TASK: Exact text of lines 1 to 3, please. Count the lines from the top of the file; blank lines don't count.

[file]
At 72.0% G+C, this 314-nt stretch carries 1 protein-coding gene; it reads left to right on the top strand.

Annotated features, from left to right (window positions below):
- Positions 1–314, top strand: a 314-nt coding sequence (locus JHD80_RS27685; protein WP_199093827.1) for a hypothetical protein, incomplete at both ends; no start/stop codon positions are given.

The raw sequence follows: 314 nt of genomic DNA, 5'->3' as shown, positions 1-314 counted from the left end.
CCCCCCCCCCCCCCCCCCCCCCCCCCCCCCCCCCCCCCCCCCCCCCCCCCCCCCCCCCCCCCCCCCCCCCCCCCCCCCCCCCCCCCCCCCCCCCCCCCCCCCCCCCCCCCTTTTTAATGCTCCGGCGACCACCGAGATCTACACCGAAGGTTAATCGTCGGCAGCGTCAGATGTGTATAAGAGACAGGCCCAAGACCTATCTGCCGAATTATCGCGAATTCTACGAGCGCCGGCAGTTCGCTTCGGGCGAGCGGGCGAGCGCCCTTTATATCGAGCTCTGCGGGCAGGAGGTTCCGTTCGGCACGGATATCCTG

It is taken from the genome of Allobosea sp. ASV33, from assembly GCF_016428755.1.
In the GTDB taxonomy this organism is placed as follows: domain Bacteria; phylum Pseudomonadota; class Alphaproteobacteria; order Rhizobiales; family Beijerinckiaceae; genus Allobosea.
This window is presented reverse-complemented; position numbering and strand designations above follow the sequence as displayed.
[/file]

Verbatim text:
At 72.0% G+C, this 314-nt stretch carries 1 protein-coding gene; it reads left to right on the top strand.

Annotated features, from left to right (window positions below):
- Positions 1–314, top strand: a 314-nt coding sequence (locus JHD80_RS27685; protein WP_199093827.1) for a hypothetical protein, incomplete at both ends; no start/stop codon positions are given.